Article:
I have a guest columnist for y’all, Szymon Szott. Szymon worked out a computer program to find the minimum number of anthologies to buy that had the most stories from the Classics of Science Fiction Short Story list. The results were presented in these three columns:
- The Science Fiction Anthology Problem – Solved
- The Science Fiction Anthology Problem – Kindle Edition
- The Science Fiction Anthology Problem – Audiobooks
Szymon was the first reader to tell me they’ve read all the novels on the novel list, and now he’s read all the short stories on the short story list. I still haven’t finished either list. Here’s his report on the short story reading experience.
Hi, Szymon here again. Last time I wrote that “you won’t love every work of classic science fiction” and that was after reading all the books from the list of classic SF books. Now I’m back with some thoughts after reading all the works from the classics of SF short stories. Currently, the list consists of 110 novellas, novelettes, and short stories. I read these works over a period of about four years although 80% in the last twelve months.
It was great fun to read these outstanding works, I enjoyed most of them, and those that weren’t as good at least ended quickly. The brevity of these works makes them more accessible: a short story doesn’t require the same commitment as a novel. Also, if you’re an obsessive checklist completist like I am, then you’ll be making faster progress through short stories than through the list of classic SF novels.
I rated each story on a 1-5 scale (5 being ‘excellent’) and the average of all my ratings was 3.5 which confirms my overall positive experience. I gave 19 stories a score of 5, but if I were to recommend my top 10 favorite stories (at this moment) they would be the following.
|Nightfall||Isaac Asimov||1941||Grand tale, memorable idea (but I don’t want to spoil it).|
|Arena||Fredric Brown||1944||Like a Star Trek episode, a timeless classic!|
|Second Variety||Philip K. Dick||1953||A movie (Screamers) was based on this tale. Similar themes to Blade Runner, vintage PKD.|
|The Last Question||Isaac Asimov||1956||At least my third read. A great look into the possible future of any sentient life in the universe.|
|Flowers for Algernon||Daniel Keyes||1959||I knew the novel, which I prefer, but the story is still outstanding!|
|Inconstant Moon||Larry Niven||1971||Last day on Earth. Apocalypse/catastrophe story. Great fun, I love this kind of tale!|
|Vaster Than Empires and More Slow||Ursula K. Le Guin||1971||Colonists on a forest world find that it is conscious (as a whole planet/biosphere). Perfectly done!|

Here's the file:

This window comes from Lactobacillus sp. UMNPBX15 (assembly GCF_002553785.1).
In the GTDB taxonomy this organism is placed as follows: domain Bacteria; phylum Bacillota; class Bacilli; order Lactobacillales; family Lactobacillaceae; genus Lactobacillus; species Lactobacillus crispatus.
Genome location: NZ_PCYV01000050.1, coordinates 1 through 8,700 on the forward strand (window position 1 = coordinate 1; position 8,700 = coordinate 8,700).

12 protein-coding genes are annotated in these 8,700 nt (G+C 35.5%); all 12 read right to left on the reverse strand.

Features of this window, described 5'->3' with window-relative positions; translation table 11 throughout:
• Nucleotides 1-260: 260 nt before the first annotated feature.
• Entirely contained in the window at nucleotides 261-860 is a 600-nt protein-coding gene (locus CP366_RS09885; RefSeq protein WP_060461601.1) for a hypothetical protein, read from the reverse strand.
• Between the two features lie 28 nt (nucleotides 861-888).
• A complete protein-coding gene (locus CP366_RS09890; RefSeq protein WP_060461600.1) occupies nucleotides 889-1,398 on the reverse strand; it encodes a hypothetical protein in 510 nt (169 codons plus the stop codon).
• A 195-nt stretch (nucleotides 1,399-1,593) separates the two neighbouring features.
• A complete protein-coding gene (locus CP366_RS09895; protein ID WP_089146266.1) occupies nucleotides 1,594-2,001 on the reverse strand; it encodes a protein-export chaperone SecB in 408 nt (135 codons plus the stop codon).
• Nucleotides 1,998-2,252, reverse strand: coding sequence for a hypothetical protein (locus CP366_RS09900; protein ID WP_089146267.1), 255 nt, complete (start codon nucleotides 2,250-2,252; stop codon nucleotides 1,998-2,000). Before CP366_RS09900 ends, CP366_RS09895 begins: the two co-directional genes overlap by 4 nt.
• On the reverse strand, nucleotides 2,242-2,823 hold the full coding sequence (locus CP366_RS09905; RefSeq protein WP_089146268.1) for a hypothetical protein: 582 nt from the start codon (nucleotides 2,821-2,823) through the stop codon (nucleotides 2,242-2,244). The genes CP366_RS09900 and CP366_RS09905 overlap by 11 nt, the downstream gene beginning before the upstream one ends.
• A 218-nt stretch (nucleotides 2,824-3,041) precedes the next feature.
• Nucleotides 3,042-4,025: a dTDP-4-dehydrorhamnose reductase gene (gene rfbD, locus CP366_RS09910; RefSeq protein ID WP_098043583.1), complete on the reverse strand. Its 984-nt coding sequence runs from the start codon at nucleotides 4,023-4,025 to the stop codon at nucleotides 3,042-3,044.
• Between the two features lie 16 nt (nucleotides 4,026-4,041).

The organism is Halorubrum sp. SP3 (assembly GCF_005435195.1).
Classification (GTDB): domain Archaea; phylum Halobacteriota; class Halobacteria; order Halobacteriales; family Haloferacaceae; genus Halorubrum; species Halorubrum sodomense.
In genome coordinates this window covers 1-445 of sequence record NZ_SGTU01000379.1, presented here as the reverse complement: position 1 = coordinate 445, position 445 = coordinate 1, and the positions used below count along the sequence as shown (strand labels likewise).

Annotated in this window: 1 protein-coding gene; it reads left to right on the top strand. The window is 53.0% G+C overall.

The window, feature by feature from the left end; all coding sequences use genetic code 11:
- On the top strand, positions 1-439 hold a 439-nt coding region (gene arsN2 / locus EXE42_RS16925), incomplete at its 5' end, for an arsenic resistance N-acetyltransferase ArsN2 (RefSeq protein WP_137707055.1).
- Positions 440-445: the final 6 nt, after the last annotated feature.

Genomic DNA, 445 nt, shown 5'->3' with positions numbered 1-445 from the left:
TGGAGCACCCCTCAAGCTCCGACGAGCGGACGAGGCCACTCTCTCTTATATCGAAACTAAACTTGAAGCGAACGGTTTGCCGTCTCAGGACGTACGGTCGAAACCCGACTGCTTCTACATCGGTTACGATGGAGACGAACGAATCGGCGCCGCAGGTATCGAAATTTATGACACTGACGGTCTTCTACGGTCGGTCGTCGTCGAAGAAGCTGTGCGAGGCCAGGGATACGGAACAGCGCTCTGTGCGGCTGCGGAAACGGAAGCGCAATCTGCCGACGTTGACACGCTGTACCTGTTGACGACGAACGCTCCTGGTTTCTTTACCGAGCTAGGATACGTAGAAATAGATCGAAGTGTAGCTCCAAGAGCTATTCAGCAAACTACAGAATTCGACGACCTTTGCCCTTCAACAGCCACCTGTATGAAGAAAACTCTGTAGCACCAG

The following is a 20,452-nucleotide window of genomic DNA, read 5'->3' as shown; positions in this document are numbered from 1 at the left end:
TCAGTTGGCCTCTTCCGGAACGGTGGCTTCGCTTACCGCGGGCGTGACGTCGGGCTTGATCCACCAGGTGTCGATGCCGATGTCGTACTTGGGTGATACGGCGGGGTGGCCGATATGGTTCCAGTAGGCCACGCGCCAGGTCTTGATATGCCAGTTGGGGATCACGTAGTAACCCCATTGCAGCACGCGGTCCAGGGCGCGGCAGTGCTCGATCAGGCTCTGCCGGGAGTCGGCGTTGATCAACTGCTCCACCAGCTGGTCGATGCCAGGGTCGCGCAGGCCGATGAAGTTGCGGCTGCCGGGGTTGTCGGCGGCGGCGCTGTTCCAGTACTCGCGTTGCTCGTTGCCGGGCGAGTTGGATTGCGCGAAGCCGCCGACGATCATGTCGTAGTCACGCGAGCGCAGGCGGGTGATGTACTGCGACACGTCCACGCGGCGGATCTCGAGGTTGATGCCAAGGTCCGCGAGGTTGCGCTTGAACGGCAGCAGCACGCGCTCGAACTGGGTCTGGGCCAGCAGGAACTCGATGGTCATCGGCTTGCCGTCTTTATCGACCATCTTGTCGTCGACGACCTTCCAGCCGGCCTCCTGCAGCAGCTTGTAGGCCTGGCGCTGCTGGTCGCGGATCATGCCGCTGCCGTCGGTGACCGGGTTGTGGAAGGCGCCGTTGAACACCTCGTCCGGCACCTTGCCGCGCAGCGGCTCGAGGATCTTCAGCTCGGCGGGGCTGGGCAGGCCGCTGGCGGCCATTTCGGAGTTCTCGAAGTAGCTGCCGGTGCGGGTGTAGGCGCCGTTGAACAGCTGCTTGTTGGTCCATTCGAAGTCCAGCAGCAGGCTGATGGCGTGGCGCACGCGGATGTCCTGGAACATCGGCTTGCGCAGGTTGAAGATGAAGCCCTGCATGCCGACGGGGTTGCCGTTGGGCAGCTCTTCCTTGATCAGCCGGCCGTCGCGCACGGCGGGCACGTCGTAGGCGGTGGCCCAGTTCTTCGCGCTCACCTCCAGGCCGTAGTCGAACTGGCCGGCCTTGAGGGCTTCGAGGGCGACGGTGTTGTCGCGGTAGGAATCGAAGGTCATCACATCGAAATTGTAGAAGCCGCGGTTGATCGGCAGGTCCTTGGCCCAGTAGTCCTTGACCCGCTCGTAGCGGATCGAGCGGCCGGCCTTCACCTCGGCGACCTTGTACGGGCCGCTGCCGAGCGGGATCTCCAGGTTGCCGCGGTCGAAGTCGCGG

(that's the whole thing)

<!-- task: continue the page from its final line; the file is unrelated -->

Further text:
|Jeffty Is Five||Harlan Ellison||1977||Very nostalgic and a bit on the horror side (well, it is Ellison). Memorable!|
|The Mountains of Mourning||Lois McMaster Bujold||1989||I first thought it was great, but then the denouement hitched it up a notch. Worthy of the Hugo and Nebula that it won!|
|Story of Your Life||Ted Chiang||1998||Hard SF. The perfect marriage of story, plot, and physics (Fermat’s principle).|
Surprisingly, only one story from the 90s made it to the above list even though the 90s were on average my highest-rated decade (with a score of 4.0). I was in my teens then, which is in line with the theory that “the golden age of science fiction is thirteen.” Meanwhile, the true Golden Age of SF (the 40s and 50s) are my next favorite decades, both with an average rating of about 3.8.
These are the authors that had the highest average scores (among authors with more than one story on the list):
- Isaac Asimov
- Ursula K. Le Guin
- Octavia E. Butler
- Connie Willis
- George R. R. Martin
- Harlan Ellison
- John Varley
- Larry Niven
- Arthur C. Clarke
- Robert Silverberg
- Ted Chiang
- Robert A. Heinlein
- Roger Zelazny
- Philip K. Dick
The authors in bold are those I already knew I enjoyed. I’ll be reading more works by the other ones!
One of the coolest aspects of completing this list was finding sources (books, podcasts, etc.) from which to read the stories. For each story, I looked to see if it was available online for free, in any of the books I already own, in any of the book services I subscribe to, and, finally, in my local library. The Internet Speculative Fiction Database was an indispensable resource in this regard. Ultimately, I didn’t follow my own advice but rather worked with what I had available. I used a total of 48 unique sources to find the stories, but two of them stand out in terms of the number of stories: Sense of Wonder and The Science Fiction Hall of Fame. They’re both great anthologies and I’ll be reading the other stories they include as well.
Looking at the per-source average rating, these were my favorite, which I’ve arranged by type:
- Anthologies: Future On Fire (80s stories, edited by Orson Scott Card)
- Podcasts: Drabblecast, Escape Pod
- Collections: Exhalation (by Ted Chiang), Dreamsongs (by George R.R. Martin), The Best of Connie Willis
- Magazines: Clarkesworld
Finally, I’d like to share two stories that aren’t on the list. The first one is a classic: “The Colony” by Philip K. Dick. It doesn’t have enough citations to make the list. The second one is too new to have been included: “The Ocean Between the Leaves” by Ray Nayler (which Jim has blogged about). Both have what I love most about SF stories: a sense of wonder and high “readability”.
Overall, I think the Classics of Science Fiction Short Stories v2 list is just as great a resource as the novel list. And it’s even better if you want to read all the stories from beginning to end: it’s not that long a project and you can find the best that SF has to offer in compact form. Highly recommended!